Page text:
For a girl who desperately wanted to be known as a “perfect healthy eater,” the frequent eating-8-cupcakes-in-one-sitting episodes provided more than enough evidence to prove my secret belief that when it came to food, I was an undisciplined, lazy-ass failure. I was constantly at war with myself.
If my default setting was undisciplined, lazy-ass failure, then being anything else meant bringing forth intense exertion to fight my “natural” impulses any time I was around food. It was hell.
And today, I’m grateful. Thank you, suffering, for showing me the way.
Because after years of unsuccessfully trying to overcome binge eating with willpower and frequent beatings from my inner critic, I finally realized my problem wasn’t that I wasn’t trying hard enough. My problem was the fact that I would never be able to hate myself into a version of myself that I’d love.
I needed to take a completely different approach.
One that traded self-flagellation for self-compassion. One that employed curiosity instead of shame. And slowly but surely, I did. Healing my relationship with food meant untangling the beliefs that were keeping me stuck.
The first beliefs I tackled related directly to food and body. I learned the science of why dieting doesn’t work and how it actually creates the perfect conditions for binge eating.
I realized how fat-phobic I was. I opened my eyes to the bigger picture and finally put healthy eating in its proper place, as one small piece of the self-care puzzle instead of the end-all, be-all measurement of my worth as a human being.
None of that was easy. But it was easier than what came next.
Because here’s what I’ve learned in four years as a Food Freedom Coach: as huge as food and body issues can feel – as much as they can overtake our lives when we’re in the midst of them – they are actually only the tip of the iceberg.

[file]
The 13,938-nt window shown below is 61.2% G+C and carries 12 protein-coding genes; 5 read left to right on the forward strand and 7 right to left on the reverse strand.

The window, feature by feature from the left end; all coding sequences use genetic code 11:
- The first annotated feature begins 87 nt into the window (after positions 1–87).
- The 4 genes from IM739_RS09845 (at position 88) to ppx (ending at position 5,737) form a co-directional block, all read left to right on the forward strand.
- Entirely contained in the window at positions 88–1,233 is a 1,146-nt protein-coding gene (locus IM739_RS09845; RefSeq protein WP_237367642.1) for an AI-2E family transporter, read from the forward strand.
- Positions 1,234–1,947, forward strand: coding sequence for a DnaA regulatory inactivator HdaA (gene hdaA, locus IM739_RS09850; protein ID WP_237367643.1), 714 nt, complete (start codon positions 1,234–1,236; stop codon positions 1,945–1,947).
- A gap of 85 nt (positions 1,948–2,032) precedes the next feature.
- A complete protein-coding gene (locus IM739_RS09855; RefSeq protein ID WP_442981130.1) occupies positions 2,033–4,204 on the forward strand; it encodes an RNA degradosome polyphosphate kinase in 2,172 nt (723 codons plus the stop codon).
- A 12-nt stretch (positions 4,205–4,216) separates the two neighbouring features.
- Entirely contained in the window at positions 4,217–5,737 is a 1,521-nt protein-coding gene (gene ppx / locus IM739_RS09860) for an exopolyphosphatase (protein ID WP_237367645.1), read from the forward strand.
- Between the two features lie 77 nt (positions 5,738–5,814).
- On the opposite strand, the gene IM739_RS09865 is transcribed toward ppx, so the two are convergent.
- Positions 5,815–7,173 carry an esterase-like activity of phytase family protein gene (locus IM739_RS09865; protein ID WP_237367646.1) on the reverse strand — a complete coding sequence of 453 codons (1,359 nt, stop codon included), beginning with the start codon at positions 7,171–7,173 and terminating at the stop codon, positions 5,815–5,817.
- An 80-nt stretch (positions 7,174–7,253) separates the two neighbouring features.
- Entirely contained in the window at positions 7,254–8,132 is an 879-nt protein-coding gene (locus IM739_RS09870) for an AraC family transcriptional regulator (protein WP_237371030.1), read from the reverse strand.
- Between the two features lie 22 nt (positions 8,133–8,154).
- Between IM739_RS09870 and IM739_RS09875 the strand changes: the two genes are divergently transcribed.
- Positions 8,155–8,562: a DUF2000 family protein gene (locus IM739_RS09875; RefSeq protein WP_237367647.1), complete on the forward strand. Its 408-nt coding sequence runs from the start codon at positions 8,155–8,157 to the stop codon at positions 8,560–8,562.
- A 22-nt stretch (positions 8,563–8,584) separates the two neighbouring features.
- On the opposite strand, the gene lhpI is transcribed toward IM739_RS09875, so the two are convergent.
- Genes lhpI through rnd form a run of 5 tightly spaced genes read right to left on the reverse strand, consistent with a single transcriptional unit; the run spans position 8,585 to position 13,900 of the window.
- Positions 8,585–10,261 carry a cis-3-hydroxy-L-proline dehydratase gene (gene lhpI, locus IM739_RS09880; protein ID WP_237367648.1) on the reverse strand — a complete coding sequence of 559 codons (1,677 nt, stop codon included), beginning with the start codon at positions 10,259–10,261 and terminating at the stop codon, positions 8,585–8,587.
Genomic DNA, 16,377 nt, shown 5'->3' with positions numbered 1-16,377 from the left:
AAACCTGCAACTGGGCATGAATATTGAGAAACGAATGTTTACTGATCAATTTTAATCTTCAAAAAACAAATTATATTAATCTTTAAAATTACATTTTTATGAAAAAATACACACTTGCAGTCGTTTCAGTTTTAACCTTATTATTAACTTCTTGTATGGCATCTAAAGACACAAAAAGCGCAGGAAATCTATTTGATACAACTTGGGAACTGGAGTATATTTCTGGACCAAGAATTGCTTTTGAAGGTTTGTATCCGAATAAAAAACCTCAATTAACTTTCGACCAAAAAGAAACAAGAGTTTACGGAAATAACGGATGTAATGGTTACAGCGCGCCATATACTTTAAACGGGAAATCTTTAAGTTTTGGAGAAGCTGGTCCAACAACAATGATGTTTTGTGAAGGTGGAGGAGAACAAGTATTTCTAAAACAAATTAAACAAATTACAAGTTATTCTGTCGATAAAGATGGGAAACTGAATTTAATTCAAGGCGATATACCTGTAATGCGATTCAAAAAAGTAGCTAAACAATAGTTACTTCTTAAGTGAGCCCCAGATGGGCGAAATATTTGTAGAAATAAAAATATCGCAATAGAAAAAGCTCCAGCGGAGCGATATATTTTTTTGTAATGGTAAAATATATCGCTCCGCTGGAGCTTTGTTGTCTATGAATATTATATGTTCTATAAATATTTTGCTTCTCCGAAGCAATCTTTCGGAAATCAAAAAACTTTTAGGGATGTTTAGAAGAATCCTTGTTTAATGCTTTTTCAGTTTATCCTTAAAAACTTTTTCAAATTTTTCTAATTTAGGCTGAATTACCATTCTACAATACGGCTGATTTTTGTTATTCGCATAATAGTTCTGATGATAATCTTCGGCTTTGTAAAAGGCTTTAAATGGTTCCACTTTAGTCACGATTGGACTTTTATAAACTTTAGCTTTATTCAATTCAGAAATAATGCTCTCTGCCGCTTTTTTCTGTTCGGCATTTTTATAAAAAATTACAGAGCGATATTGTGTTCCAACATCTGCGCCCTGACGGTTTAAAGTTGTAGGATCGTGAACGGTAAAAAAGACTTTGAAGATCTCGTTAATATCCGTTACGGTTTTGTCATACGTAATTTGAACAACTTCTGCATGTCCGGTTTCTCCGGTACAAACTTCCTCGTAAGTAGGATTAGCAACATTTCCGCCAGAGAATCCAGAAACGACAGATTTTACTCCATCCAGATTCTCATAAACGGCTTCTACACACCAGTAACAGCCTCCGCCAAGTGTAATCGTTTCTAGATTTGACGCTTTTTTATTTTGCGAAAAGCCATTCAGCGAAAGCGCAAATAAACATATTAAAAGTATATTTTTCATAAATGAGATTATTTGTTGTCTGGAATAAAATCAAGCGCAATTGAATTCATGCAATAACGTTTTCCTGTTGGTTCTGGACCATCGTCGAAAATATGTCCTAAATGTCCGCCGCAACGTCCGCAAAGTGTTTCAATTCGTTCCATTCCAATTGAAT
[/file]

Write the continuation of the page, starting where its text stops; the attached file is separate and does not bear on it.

As it turns out, the real work – the deep, soul-shifting work – is tackling the journey of becoming who we really are.
This means learning to:
- Feel our feelings (ALL of them)
- Be present with discomfort
- Say ‘yes’ when we mean ‘yes’ and ‘no’ when we mean ‘no’
- Trust and believe in ourselves
- Work with our inner critic instead of against her
- Recognize the stories we tell ourselves and discern what’s true and what’s not
- Practice self-compassion and self-acceptance
- Proudly live a life that feels authentic to us instead of pretending to be someone we’re not.
Until we learn how to do these things, we will find ways to distract ourselves from the pain of self-betrayal. (Yes, self-betrayal. It’s a strong word that I’m using intentionally, because it IS self-betrayal to believe that we are not capable of doing hard things or that we are not worthy unless we change ourselves).
And if historically, our coping mechanism has been food, it’s likely that it will continue to be the first thing we reach for when the going gets tough.
Do you see why an approach to healing that only addresses food and body issues will have limited results?
True healing happens when we do the deep inner work of untangling untrue beliefs about ourselves. This almost always has to do with letting go of our stories about who we are versus who we think we “should” be, learning how to be present, and replacing self-doubt with self-trust.
In other words: the solution is to come home to ourselves. Looking back, it’s crystal-clear to me that my struggle with binge-eating was an incredible gift. The suffering that it created was a doorway to a level of self-discovery that I would never have dreamed possible.
Binge eating led me down a fulfilling career path as a heart-centered healer. It gave me colleagues, clients, and friends who have added incredible amounts of love and joy to my life. It helped me to see and own the fact that I’m a sensitive soul, a deep thinker and a truth seeker.
The spiritual teacher Eckhart Tolle says “Only the truth of who you are, if realized, will set you free.” Thanks to binge eating, I’m well on my way. Inner freedom, here I come!